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Is it alright for a Pastor to work outside the church to bring in needed income?



      

1 Corinthians 9:6

NKJV - 6 Or is it only Barnabas and I who have no right to refrain from working?

Clarify Share Report Asked November 10 2013 Mini Christian Mwila

Community answers are sorted based on votes. The higher the vote, the further up an answer is.

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Mini Jim New Just a follower of Jesus Christ and him only!
Receiving a compensation for the Pastors work is Biblical but if they were to follow Pauls example or “imitate Paul” then they shouldn't. Paul worked as a tent maker and brought in his own salary so as not to burden anyone and preached the Gospel FREELY, so selling books and videos in my opinion are not preaching the Gospel FREELY. We need to stick to God's holy word and not man made opinionated books about God. This is one reason why we are the “luke warm” Church of today.

Immediately after acknowledging his right to receive compensation from the Corinthians, Paul states,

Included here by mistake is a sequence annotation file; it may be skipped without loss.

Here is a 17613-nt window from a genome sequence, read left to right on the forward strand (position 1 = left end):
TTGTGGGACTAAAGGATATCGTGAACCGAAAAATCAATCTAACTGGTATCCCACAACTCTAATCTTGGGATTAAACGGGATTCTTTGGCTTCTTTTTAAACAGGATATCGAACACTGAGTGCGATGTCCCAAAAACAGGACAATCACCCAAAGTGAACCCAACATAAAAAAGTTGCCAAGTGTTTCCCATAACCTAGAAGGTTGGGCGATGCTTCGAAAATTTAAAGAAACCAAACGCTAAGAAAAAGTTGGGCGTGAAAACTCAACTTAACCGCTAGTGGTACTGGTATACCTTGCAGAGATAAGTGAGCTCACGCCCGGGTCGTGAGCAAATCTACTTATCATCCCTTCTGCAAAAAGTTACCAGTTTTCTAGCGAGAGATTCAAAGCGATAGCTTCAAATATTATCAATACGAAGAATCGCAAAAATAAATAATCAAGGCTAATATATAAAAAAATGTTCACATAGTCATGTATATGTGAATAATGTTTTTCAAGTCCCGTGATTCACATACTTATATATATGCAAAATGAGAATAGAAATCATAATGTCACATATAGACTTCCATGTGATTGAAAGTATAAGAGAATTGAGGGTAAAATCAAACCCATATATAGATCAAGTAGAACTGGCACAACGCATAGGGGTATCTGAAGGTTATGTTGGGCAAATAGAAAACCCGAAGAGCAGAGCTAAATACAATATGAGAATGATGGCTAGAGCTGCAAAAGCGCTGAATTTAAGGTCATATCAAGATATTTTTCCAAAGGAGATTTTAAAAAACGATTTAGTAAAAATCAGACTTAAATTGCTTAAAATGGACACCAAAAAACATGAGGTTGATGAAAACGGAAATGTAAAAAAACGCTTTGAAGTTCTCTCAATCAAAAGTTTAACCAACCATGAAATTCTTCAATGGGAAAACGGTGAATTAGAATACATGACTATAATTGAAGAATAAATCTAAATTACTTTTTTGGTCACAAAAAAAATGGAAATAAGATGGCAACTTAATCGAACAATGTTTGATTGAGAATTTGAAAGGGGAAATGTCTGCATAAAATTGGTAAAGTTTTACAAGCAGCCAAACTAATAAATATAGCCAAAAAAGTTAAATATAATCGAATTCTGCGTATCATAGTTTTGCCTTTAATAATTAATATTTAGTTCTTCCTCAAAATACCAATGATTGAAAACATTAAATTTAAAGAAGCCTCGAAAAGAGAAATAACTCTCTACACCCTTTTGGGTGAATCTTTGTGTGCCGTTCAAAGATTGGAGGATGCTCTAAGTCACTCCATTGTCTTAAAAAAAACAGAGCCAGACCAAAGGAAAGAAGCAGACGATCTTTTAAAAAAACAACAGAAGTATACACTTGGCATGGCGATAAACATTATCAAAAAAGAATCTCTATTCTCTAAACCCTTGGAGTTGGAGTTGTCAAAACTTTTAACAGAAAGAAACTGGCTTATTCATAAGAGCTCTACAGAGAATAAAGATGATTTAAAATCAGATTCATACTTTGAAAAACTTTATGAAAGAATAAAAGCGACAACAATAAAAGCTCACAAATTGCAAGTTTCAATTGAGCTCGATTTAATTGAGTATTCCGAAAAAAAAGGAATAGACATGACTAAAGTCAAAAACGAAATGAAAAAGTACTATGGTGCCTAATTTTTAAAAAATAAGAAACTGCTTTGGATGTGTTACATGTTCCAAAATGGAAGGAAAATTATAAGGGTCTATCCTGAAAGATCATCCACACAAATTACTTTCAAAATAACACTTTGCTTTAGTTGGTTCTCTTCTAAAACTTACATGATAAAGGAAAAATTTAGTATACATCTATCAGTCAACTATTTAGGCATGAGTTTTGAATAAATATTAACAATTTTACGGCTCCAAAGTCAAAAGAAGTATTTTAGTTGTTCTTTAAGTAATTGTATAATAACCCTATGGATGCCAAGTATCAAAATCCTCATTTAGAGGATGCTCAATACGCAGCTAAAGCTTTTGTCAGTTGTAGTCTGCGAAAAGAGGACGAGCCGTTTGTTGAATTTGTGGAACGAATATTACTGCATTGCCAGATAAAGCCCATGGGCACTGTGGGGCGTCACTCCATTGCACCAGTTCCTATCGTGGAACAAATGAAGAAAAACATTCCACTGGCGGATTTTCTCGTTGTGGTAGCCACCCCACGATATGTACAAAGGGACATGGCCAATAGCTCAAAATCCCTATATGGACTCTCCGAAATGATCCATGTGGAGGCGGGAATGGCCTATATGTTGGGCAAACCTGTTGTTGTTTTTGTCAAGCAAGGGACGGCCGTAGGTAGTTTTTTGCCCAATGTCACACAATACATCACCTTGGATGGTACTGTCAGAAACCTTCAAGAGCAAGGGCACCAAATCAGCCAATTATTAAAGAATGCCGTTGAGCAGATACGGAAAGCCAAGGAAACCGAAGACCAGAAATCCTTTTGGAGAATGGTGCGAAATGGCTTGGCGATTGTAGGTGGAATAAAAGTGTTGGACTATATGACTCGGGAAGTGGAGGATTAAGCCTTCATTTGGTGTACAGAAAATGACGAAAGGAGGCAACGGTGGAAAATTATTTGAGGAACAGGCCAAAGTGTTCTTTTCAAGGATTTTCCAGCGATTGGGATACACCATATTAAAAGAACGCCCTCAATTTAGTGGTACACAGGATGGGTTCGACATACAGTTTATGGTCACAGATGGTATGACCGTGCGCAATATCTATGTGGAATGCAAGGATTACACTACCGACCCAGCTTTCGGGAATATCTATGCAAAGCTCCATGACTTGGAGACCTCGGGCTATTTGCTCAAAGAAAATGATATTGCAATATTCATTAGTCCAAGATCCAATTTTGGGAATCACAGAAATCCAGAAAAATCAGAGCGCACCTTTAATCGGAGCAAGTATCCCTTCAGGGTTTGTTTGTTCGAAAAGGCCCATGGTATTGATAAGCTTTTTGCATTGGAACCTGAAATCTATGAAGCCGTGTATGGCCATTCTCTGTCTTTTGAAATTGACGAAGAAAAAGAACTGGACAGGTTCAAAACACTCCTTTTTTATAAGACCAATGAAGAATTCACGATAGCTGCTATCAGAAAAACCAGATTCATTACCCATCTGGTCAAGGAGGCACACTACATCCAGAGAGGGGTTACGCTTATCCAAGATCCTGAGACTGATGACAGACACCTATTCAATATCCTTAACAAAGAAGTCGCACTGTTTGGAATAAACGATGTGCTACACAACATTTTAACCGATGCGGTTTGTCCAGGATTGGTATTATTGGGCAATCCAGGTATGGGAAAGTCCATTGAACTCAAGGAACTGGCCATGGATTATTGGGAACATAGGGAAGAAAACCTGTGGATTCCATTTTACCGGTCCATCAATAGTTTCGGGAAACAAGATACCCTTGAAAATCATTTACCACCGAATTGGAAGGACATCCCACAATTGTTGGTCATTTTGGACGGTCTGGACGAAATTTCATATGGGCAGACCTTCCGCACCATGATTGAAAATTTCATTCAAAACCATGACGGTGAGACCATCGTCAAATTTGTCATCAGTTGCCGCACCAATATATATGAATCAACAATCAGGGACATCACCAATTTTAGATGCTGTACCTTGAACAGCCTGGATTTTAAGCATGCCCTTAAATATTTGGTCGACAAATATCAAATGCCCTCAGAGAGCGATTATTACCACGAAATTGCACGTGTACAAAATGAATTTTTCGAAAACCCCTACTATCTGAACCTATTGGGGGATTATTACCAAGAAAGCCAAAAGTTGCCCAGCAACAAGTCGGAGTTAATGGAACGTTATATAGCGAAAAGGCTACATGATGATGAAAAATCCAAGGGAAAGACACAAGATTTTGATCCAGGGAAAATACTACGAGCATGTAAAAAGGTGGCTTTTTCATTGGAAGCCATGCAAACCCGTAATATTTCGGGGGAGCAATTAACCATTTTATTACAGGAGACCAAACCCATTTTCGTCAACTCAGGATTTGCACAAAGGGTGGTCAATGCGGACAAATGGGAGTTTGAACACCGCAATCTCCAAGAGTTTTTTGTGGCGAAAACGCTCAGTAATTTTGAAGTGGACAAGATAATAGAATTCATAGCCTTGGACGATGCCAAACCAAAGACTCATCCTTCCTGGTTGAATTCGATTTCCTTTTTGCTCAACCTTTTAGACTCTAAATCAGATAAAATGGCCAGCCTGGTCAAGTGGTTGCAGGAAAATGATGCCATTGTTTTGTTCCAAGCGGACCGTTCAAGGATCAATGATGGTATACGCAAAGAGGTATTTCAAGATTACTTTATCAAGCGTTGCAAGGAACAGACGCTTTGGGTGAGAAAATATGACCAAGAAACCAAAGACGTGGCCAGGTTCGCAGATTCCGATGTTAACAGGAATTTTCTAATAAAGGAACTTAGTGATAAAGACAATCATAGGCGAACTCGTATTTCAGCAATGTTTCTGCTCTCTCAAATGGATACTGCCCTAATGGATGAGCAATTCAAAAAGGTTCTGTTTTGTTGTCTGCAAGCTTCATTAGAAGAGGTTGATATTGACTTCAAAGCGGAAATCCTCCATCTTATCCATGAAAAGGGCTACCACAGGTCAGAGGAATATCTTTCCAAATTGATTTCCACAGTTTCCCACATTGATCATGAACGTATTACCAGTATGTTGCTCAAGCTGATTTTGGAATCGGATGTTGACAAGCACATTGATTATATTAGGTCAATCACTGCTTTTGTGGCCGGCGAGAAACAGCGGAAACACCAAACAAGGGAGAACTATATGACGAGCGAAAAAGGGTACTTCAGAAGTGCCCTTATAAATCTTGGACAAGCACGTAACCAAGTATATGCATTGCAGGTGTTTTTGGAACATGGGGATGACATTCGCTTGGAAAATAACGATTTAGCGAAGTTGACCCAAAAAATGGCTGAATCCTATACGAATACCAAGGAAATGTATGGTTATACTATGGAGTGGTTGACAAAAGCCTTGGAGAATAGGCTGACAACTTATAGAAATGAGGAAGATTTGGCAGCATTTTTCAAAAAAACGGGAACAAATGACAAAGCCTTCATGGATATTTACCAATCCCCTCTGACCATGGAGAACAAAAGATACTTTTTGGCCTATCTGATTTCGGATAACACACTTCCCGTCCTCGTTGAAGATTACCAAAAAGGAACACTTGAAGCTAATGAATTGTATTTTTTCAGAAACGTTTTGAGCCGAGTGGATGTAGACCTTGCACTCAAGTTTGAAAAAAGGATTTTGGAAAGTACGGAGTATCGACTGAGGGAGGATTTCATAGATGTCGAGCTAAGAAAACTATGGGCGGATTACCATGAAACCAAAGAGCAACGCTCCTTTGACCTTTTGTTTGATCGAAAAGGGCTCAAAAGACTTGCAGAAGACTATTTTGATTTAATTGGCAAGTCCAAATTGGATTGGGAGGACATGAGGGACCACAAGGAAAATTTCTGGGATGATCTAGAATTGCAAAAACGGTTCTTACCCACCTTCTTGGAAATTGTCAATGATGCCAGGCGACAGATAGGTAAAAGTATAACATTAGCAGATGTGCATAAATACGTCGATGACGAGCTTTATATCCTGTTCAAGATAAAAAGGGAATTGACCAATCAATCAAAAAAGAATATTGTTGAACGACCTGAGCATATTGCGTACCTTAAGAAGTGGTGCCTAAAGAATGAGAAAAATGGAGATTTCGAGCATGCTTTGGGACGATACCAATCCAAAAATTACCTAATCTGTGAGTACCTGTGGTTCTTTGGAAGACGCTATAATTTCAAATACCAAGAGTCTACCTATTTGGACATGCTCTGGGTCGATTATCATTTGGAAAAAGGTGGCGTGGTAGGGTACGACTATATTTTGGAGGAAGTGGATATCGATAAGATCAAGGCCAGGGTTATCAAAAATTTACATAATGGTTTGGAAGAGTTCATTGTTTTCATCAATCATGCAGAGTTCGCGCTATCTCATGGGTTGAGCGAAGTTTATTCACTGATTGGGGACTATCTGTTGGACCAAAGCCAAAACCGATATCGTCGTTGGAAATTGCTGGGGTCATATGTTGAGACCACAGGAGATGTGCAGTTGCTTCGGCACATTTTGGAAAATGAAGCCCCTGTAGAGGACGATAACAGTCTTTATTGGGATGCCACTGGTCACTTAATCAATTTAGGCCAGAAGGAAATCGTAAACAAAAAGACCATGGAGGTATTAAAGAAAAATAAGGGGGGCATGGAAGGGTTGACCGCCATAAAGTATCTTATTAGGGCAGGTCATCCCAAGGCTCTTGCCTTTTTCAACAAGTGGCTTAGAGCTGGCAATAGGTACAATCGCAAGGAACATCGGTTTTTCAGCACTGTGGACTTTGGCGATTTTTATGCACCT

Nevertheless, we have not made use of this right, but we endure anything rather than put an obstacle in the way of the gospel of Christ... I have made no use of any of these rights, nor am I writing these things to secure any such provision... What then is my reward? That in my preaching I may present the gospel free of charge, so as not to make full use of my right in the gospel (1 Cor. 9:15-18 ESV).

Why did Paul refuse compensation and work a day job?
Reason #1
Paul (and at least one other person, notice the we) refused compensation because he wanted to have the greatest possible impact. Instead of clinging to the principle “the laborer deserves to be paid,” Paul was thinking, “How can I be most effective?” And specifically, Paul pondered this question: “Is it most effective to preach for free or for pay?” Much of the time, Paul conscientiously chose to preach for free. And that meant, Paul had to work a day job. Fortunately, since Paul was trained by the ancient rabbis who believed in teaching the Torah out of love and not for profit, Paul was skilled in a trade and that trade was tentmaking (Acts 18:1-3). (The actual Greek word translated “tentmakers” in Acts 18:3 could be applied to any type of leather worker.)
For Paul, earning money through manual labor wasn’t a second-tier way to make a living. Instead Paul’s statements display a certain pride in his hardworking lifestyle,